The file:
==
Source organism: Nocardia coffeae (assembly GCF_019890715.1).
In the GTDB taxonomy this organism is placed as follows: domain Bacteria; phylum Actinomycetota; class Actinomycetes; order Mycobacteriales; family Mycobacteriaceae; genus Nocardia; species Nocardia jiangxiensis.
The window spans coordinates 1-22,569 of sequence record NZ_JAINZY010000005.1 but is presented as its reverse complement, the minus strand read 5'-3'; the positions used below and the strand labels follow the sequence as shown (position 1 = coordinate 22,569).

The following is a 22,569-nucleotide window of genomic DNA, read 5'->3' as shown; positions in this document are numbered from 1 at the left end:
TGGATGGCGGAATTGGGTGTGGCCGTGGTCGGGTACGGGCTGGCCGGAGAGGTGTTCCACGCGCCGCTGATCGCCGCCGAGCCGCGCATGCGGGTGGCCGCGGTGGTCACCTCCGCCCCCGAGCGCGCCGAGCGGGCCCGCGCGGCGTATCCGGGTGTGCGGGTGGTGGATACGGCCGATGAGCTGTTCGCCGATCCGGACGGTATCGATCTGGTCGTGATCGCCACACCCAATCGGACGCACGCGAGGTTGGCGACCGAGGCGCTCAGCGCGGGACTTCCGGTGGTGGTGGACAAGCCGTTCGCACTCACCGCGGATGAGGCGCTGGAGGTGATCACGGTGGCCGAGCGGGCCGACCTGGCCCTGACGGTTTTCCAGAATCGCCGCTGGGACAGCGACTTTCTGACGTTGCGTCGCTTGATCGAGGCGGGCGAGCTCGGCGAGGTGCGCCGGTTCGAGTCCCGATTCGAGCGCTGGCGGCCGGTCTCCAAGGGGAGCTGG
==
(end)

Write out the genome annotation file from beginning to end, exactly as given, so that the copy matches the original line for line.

Source organism: Nocardia coffeae (assembly GCF_019890715.1).
In the GTDB taxonomy this organism is placed as follows: domain Bacteria; phylum Actinomycetota; class Actinomycetes; order Mycobacteriales; family Mycobacteriaceae; genus Nocardia; species Nocardia jiangxiensis.
The window spans coordinates 1-22,569 of sequence record NZ_JAINZY010000005.1 but is presented as its reverse complement, the minus strand read 5'-3'; the positions used below and the strand labels follow the sequence as shown (position 1 = coordinate 22,569).

The following is a 22,569-nucleotide window of genomic DNA, read 5'->3' as shown; positions in this document are numbered from 1 at the left end:
TGGATGGCGGAATTGGGTGTGGCCGTGGTCGGGTACGGGCTGGCCGGAGAGGTGTTCCACGCGCCGCTGATCGCCGCCGAGCCGCGCATGCGGGTGGCCGCGGTGGTCACCTCCGCCCCCGAGCGCGCCGAGCGGGCCCGCGCGGCGTATCCGGGTGTGCGGGTGGTGGATACGGCCGATGAGCTGTTCGCCGATCCGGACGGTATCGATCTGGTCGTGATCGCCACACCCAATCGGACGCACGCGAGGTTGGCGACCGAGGCGCTCAGCGCGGGACTTCCGGTGGTGGTGGACAAGCCGTTCGCACTCACCGCGGATGAGGCGCTGGAGGTGATCACGGTGGCCGAGCGGGCCGACCTGGCCCTGACGGTTTTCCAGAATCGCCGCTGGGACAGCGACTTTCTGACGTTGCGTCGCTTGATCGAGGCGGGCGAGCTCGGCGAGGTGCGCCGGTTCGAGTCCCGATTCGAGCGCTGGCGGCCGGTCTCCAAGGGGAGCTGG